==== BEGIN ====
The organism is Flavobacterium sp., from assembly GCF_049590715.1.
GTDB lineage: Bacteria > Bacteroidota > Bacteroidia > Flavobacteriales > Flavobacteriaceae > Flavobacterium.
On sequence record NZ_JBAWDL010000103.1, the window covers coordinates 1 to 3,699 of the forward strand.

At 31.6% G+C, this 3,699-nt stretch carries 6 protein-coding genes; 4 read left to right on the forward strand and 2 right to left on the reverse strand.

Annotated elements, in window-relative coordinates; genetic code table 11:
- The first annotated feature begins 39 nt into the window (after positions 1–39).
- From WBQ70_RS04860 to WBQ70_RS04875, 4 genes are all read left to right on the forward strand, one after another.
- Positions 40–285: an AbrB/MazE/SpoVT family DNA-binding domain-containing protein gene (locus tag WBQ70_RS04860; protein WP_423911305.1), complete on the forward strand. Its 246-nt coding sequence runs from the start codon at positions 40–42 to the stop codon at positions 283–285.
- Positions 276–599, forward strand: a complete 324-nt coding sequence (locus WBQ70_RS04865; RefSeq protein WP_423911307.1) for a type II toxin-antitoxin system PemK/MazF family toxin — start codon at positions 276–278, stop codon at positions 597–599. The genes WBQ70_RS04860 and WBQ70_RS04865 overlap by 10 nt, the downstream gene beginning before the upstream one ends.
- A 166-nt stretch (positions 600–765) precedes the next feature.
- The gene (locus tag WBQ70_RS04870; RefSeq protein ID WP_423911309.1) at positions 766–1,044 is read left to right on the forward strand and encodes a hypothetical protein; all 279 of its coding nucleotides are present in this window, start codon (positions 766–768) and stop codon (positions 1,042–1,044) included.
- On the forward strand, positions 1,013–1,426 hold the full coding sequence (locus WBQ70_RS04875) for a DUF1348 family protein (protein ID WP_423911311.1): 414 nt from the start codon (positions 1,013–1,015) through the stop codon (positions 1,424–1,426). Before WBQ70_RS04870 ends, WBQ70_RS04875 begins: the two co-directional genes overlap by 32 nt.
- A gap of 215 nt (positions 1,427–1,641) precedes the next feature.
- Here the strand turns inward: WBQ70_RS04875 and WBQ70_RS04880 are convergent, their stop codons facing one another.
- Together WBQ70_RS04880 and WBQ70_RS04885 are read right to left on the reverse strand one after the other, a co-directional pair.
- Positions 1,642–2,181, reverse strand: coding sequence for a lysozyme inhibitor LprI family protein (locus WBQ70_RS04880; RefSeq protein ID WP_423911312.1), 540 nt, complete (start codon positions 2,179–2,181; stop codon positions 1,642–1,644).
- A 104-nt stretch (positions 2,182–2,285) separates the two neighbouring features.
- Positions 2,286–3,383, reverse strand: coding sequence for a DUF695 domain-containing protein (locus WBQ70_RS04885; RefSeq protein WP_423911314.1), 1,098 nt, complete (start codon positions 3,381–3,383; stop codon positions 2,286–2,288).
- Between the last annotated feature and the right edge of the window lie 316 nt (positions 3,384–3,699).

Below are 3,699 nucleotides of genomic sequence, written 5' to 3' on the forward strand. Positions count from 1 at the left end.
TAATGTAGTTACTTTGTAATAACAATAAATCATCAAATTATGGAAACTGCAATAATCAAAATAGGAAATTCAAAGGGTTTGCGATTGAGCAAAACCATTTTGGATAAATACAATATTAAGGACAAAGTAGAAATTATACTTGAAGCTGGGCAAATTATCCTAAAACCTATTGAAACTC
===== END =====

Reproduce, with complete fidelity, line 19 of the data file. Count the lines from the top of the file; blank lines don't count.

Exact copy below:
- Between the last annotated feature and the right edge of the window lie 316 nt (positions 3,384–3,699).